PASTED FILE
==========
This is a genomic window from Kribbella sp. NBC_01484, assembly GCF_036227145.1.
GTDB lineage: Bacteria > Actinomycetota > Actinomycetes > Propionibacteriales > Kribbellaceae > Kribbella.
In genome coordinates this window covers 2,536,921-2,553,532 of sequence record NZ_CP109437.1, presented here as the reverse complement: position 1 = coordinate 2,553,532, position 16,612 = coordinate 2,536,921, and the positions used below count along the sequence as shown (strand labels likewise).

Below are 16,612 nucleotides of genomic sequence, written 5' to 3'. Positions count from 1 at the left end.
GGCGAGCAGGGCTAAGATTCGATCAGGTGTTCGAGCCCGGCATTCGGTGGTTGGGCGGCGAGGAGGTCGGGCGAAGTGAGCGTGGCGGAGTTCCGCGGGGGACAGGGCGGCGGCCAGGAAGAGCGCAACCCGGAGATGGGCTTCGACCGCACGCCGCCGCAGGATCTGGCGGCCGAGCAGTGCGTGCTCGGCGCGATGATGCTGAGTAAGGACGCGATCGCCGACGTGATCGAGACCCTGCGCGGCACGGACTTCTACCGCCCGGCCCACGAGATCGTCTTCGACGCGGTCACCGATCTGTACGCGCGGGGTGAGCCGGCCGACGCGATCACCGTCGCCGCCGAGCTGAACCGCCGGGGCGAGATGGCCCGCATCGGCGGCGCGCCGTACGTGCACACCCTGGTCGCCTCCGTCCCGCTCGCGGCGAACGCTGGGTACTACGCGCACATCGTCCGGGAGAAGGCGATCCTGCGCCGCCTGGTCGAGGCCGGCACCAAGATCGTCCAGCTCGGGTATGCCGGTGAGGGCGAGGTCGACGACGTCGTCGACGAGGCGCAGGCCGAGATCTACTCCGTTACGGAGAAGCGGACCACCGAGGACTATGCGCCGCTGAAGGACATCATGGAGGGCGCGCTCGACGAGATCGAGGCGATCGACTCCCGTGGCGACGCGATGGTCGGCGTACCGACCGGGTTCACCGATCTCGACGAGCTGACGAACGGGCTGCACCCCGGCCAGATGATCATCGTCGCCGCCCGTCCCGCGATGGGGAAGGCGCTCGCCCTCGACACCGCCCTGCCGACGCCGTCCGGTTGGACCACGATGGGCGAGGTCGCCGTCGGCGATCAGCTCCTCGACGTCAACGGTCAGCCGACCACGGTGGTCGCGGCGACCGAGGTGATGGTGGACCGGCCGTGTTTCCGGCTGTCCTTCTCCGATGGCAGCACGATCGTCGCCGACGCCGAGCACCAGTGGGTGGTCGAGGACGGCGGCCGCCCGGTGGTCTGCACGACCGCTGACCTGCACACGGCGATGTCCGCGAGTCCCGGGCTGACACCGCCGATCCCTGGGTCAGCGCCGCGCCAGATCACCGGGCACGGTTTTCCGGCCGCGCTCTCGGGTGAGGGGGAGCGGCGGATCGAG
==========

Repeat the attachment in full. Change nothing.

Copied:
This is a genomic window from Kribbella sp. NBC_01484, assembly GCF_036227145.1.
GTDB lineage: Bacteria > Actinomycetota > Actinomycetes > Propionibacteriales > Kribbellaceae > Kribbella.
In genome coordinates this window covers 2,536,921-2,553,532 of sequence record NZ_CP109437.1, presented here as the reverse complement: position 1 = coordinate 2,553,532, position 16,612 = coordinate 2,536,921, and the positions used below count along the sequence as shown (strand labels likewise).

Below are 16,612 nucleotides of genomic sequence, written 5' to 3'. Positions count from 1 at the left end.
GGCGAGCAGGGCTAAGATTCGATCAGGTGTTCGAGCCCGGCATTCGGTGGTTGGGCGGCGAGGAGGTCGGGCGAAGTGAGCGTGGCGGAGTTCCGCGGGGGACAGGGCGGCGGCCAGGAAGAGCGCAACCCGGAGATGGGCTTCGACCGCACGCCGCCGCAGGATCTGGCGGCCGAGCAGTGCGTGCTCGGCGCGATGATGCTGAGTAAGGACGCGATCGCCGACGTGATCGAGACCCTGCGCGGCACGGACTTCTACCGCCCGGCCCACGAGATCGTCTTCGACGCGGTCACCGATCTGTACGCGCGGGGTGAGCCGGCCGACGCGATCACCGTCGCCGCCGAGCTGAACCGCCGGGGCGAGATGGCCCGCATCGGCGGCGCGCCGTACGTGCACACCCTGGTCGCCTCCGTCCCGCTCGCGGCGAACGCTGGGTACTACGCGCACATCGTCCGGGAGAAGGCGATCCTGCGCCGCCTGGTCGAGGCCGGCACCAAGATCGTCCAGCTCGGGTATGCCGGTGAGGGCGAGGTCGACGACGTCGTCGACGAGGCGCAGGCCGAGATCTACTCCGTTACGGAGAAGCGGACCACCGAGGACTATGCGCCGCTGAAGGACATCATGGAGGGCGCGCTCGACGAGATCGAGGCGATCGACTCCCGTGGCGACGCGATGGTCGGCGTACCGACCGGGTTCACCGATCTCGACGAGCTGACGAACGGGCTGCACCCCGGCCAGATGATCATCGTCGCCGCCCGTCCCGCGATGGGGAAGGCGCTCGCCCTCGACACCGCCCTGCCGACGCCGTCCGGTTGGACCACGATGGGCGAGGTCGCCGTCGGCGATCAGCTCCTCGACGTCAACGGTCAGCCGACCACGGTGGTCGCGGCGACCGAGGTGATGGTGGACCGGCCGTGTTTCCGGCTGTCCTTCTCCGATGGCAGCACGATCGTCGCCGACGCCGAGCACCAGTGGGTGGTCGAGGACGGCGGCCGCCCGGTGGTCTGCACGACCGCTGACCTGCACACGGCGATGTCCGCGAGTCCCGGGCTGACACCGCCGATCCCTGGGTCAGCGCCGCGCCAGATCACCGGGCACGGTTTTCCGGCCGCGCTCTCGGGTGAGGGGGAGCGGCGGATCGAG